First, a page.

Later that day, my dad texted us all to let us know that the tree that has been standing for several decades in front of the family house fell down unexpectedly in the middle of the night.  No one and nothing was hurt, part of it just fell into the street and into the neighbor’s driveway, and the rest needed to be taken down so it wouldn’t fall on the house.

I say the “family house” because it is a home that has been in our family for over 50 years.  My great-grandparents lived in it.  My grandparents lived in it.  My family lived in it.  My grandmother has recently been living in it again.  But it is being sold out of the family for the first time next month.  We (more specifically my parents) have been over there helping my grandmother clean out closets and move her things.

The wall-paper in the small bedroom is still the same teddy bear wall paper that was my nursery theme when my parents brought me home from the hospital.  There is a Christmas tree growing tall in the back yard that my parents planted.  The first dog I ever had is buried in the back corner.

If I had a lot more money, I’d buy the house and do the remodel myself.  It’s going to be hard to drive down that street and see someone else making that house into something different.

It’s going to be hard to no have a particular reason to drive down that street.  (It’s a beautiful street.)

But we have to let go of things and move on and tree reminded me of that last week.

I got a picture in front of the tree a few weeks ago, and picture of me with Evelyn sitting on my lap, because as a child we took so many pictures sitting on that little brick wall out front and as a child I remember wrapping my arms around the tree trunk and drawing on the bark with crayons.  I wanted a picture to remember the tree before the house sold.  But I assumed I would be remembering it because my family no longer had the house, not because the tree would be gone.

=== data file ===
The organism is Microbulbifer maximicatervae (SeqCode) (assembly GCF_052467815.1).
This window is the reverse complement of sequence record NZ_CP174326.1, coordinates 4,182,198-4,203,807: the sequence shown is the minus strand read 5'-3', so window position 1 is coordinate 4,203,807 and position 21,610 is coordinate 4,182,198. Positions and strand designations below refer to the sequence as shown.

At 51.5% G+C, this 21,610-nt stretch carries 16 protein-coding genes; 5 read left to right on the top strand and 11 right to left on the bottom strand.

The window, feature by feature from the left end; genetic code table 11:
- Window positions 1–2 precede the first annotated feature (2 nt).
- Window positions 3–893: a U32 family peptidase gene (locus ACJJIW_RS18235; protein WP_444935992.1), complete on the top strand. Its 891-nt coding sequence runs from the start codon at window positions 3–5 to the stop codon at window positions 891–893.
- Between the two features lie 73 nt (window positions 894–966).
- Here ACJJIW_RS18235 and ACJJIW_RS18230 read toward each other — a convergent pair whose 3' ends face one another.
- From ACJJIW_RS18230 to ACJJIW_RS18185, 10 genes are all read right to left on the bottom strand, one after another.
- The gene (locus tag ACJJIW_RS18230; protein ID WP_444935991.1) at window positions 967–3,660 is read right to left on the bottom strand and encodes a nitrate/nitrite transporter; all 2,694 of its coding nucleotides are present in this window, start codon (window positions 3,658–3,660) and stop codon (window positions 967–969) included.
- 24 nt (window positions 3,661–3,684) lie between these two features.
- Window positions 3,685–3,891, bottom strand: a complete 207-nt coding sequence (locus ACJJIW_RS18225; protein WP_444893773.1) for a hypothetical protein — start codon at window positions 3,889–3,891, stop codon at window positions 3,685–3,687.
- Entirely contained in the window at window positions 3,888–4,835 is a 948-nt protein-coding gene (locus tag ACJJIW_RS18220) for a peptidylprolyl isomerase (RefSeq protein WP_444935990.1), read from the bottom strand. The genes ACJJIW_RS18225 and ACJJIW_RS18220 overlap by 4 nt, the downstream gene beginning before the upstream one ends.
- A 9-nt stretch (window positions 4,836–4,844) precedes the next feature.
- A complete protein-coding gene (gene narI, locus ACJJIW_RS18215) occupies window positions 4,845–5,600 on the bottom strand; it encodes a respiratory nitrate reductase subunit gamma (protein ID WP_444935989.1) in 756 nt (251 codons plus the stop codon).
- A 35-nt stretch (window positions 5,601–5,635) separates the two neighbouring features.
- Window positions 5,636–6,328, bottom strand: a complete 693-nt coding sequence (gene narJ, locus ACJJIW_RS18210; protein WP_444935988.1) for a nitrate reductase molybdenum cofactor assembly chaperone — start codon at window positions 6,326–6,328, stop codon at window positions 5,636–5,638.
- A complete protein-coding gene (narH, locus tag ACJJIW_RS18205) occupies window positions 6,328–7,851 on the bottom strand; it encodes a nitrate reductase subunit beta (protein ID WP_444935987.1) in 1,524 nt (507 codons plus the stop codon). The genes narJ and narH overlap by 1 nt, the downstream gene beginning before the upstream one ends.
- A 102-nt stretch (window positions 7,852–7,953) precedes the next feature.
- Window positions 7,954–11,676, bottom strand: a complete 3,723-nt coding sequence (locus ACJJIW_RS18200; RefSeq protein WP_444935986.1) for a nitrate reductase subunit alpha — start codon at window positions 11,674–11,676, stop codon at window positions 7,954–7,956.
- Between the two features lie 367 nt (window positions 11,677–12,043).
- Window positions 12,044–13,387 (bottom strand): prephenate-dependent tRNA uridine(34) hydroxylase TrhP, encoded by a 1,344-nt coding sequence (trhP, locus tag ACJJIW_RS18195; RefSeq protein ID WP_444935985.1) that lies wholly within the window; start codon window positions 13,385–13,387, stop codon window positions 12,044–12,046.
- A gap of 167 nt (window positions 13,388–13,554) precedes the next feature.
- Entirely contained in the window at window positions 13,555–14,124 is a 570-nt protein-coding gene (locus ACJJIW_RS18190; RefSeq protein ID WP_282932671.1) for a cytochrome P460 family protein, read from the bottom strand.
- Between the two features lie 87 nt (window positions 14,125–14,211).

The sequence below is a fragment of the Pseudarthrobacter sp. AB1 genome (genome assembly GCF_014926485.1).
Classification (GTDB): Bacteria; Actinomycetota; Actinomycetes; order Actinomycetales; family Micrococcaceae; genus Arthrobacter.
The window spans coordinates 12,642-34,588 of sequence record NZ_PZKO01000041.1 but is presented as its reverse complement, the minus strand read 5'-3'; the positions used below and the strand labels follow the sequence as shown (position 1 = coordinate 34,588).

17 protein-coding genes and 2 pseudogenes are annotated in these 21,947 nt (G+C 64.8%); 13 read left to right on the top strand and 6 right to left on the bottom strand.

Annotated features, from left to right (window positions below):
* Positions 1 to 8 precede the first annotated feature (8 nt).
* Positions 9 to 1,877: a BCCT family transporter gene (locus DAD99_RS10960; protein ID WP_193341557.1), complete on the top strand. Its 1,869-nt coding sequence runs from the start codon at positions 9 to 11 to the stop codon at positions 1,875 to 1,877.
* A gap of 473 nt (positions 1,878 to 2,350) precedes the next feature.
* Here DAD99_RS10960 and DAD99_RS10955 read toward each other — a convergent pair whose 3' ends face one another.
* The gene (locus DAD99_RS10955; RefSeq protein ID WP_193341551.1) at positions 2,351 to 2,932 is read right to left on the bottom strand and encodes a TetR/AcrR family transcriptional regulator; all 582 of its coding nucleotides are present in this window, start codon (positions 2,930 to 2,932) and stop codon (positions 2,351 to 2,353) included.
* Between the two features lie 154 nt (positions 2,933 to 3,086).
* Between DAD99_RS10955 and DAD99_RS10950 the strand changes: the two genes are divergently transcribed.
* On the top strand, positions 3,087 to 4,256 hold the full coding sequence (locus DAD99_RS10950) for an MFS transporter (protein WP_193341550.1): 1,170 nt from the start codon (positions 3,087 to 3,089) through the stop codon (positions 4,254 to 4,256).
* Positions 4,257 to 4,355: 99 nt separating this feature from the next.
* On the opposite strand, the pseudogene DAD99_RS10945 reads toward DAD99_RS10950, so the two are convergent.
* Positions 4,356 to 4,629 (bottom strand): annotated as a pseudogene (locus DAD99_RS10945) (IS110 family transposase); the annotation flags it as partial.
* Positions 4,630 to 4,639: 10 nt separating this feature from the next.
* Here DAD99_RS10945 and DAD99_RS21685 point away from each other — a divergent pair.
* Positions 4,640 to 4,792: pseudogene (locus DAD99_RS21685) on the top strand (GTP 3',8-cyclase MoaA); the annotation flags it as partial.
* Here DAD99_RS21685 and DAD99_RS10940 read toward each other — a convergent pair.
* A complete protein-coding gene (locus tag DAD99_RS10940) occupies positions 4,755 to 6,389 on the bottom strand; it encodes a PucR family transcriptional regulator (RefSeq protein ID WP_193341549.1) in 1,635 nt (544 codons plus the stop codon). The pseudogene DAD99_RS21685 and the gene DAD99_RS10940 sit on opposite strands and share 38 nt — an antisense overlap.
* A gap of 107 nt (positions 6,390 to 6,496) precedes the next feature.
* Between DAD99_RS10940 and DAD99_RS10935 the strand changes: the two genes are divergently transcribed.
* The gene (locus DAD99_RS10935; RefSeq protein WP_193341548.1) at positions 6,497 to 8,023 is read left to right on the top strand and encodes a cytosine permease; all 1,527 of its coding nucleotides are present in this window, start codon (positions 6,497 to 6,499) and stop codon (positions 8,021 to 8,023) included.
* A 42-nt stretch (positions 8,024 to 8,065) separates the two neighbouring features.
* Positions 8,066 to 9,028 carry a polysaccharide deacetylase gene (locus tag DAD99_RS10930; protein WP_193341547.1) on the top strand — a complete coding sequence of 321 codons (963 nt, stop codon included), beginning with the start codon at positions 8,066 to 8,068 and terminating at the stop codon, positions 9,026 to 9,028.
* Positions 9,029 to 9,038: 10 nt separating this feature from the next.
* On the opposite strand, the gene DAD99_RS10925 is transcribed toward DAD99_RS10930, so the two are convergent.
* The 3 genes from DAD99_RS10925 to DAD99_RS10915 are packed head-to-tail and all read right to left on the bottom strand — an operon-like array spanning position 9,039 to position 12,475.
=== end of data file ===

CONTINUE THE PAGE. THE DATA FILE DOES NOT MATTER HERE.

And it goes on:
In a way, I’m glad the tree fell on it’s own last week.  It would have been harder to see someone else pulling it up.  But instead, it did the hard thing first and gave us all permission to let go and move on.

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whole wheat pasta with roasted cauliflower {feasting & fasting}

Posted: June 17th, 2015

whole wheat pasta with roasted cauliflower

So right now I am reading Bread and Wine by Shauna Niequist.  It is full of so many lovely thoughts about food and gathering with people we love.  It is about the holy act of hospitality.  It is about how life does not always hand us what we expect.  It is about letting go of control and expectations, both in life and entertaining.

One of her essays was about feasting and fasting, and how she always feels like summer and holiday times are feasting times, and that fall and spring are fasting times.  Which makes complete sense.  But it got me thinking about my own “feasting and fasting” patterns, because I think we all have them, whether we realize it or not.